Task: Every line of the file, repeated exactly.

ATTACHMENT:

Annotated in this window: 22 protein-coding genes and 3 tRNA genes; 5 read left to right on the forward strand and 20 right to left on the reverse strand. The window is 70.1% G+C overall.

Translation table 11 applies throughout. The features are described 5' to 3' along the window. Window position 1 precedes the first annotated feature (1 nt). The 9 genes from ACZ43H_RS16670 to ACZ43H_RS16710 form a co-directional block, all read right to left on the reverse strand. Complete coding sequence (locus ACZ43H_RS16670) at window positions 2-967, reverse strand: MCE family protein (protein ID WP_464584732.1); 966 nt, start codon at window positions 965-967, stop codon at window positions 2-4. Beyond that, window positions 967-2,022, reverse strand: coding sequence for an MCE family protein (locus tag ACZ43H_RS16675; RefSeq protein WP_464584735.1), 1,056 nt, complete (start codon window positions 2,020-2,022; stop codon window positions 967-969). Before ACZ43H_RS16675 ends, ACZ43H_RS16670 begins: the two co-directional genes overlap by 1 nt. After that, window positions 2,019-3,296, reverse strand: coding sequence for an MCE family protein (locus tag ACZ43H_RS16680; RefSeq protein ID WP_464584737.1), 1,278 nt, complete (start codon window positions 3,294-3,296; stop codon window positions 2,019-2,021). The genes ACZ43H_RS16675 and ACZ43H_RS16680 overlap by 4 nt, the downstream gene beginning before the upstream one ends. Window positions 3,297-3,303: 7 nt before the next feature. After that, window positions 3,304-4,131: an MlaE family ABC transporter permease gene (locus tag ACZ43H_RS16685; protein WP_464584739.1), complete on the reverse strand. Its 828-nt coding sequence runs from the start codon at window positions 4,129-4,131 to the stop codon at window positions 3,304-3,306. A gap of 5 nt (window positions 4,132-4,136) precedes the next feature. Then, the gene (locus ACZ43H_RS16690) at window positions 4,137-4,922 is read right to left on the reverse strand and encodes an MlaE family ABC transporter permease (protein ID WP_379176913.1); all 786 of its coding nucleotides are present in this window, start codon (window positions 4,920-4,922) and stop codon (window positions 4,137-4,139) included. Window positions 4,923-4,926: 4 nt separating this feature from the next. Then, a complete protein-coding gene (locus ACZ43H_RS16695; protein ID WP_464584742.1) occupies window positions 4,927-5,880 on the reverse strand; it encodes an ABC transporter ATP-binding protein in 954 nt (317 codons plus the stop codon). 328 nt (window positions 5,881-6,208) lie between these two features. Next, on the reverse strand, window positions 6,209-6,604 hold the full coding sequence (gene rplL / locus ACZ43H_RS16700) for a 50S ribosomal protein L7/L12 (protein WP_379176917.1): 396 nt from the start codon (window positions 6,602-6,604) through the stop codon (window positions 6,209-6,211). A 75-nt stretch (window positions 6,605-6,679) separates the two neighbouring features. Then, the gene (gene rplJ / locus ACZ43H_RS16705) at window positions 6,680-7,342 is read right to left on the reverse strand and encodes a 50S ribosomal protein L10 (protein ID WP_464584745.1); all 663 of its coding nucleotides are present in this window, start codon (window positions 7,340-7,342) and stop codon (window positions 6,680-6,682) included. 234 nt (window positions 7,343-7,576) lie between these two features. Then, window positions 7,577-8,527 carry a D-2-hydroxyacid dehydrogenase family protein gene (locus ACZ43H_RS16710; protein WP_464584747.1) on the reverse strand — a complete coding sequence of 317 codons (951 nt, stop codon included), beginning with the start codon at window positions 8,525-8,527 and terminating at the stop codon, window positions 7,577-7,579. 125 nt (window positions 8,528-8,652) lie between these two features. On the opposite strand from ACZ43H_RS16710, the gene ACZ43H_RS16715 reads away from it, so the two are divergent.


Annotated in this window: 22 protein-coding genes and 3 tRNA genes; 5 read left to right on the forward strand and 20 right to left on the reverse strand. The window is 70.1% G+C overall.

Translation table 11 applies throughout. The features are described 5' to 3' along the window. Window position 1 precedes the first annotated feature (1 nt). The 9 genes from ACZ43H_RS16670 to ACZ43H_RS16710 form a co-directional block, all read right to left on the reverse strand. Complete coding sequence (locus ACZ43H_RS16670) at window positions 2-967, reverse strand: MCE family protein (protein ID WP_464584732.1); 966 nt, start codon at window positions 965-967, stop codon at window positions 2-4. Beyond that, window positions 967-2,022, reverse strand: coding sequence for an MCE family protein (locus tag ACZ43H_RS16675; RefSeq protein WP_464584735.1), 1,056 nt, complete (start codon window positions 2,020-2,022; stop codon window positions 967-969). Before ACZ43H_RS16675 ends, ACZ43H_RS16670 begins: the two co-directional genes overlap by 1 nt. After that, window positions 2,019-3,296, reverse strand: coding sequence for an MCE family protein (locus tag ACZ43H_RS16680; RefSeq protein ID WP_464584737.1), 1,278 nt, complete (start codon window positions 3,294-3,296; stop codon window positions 2,019-2,021). The genes ACZ43H_RS16675 and ACZ43H_RS16680 overlap by 4 nt, the downstream gene beginning before the upstream one ends. Window positions 3,297-3,303: 7 nt before the next feature. After that, window positions 3,304-4,131: an MlaE family ABC transporter permease gene (locus tag ACZ43H_RS16685; protein WP_464584739.1), complete on the reverse strand. Its 828-nt coding sequence runs from the start codon at window positions 4,129-4,131 to the stop codon at window positions 3,304-3,306. A gap of 5 nt (window positions 4,132-4,136) precedes the next feature. Then, the gene (locus ACZ43H_RS16690) at window positions 4,137-4,922 is read right to left on the reverse strand and encodes an MlaE family ABC transporter permease (protein ID WP_379176913.1); all 786 of its coding nucleotides are present in this window, start codon (window positions 4,920-4,922) and stop codon (window positions 4,137-4,139) included. Window positions 4,923-4,926: 4 nt separating this feature from the next. Then, a complete protein-coding gene (locus ACZ43H_RS16695; protein ID WP_464584742.1) occupies window positions 4,927-5,880 on the reverse strand; it encodes an ABC transporter ATP-binding protein in 954 nt (317 codons plus the stop codon). 328 nt (window positions 5,881-6,208) lie between these two features. Next, on the reverse strand, window positions 6,209-6,604 hold the full coding sequence (gene rplL / locus ACZ43H_RS16700) for a 50S ribosomal protein L7/L12 (protein WP_379176917.1): 396 nt from the start codon (window positions 6,602-6,604) through the stop codon (window positions 6,209-6,211). A 75-nt stretch (window positions 6,605-6,679) separates the two neighbouring features. Then, the gene (gene rplJ / locus ACZ43H_RS16705) at window positions 6,680-7,342 is read right to left on the reverse strand and encodes a 50S ribosomal protein L10 (protein ID WP_464584745.1); all 663 of its coding nucleotides are present in this window, start codon (window positions 7,340-7,342) and stop codon (window positions 6,680-6,682) included. 234 nt (window positions 7,343-7,576) lie between these two features. Then, window positions 7,577-8,527 carry a D-2-hydroxyacid dehydrogenase family protein gene (locus ACZ43H_RS16710; protein WP_464584747.1) on the reverse strand — a complete coding sequence of 317 codons (951 nt, stop codon included), beginning with the start codon at window positions 8,525-8,527 and terminating at the stop codon, window positions 7,577-7,579. 125 nt (window positions 8,528-8,652) lie between these two features. On the opposite strand from ACZ43H_RS16710, the gene ACZ43H_RS16715 reads away from it, so the two are divergent.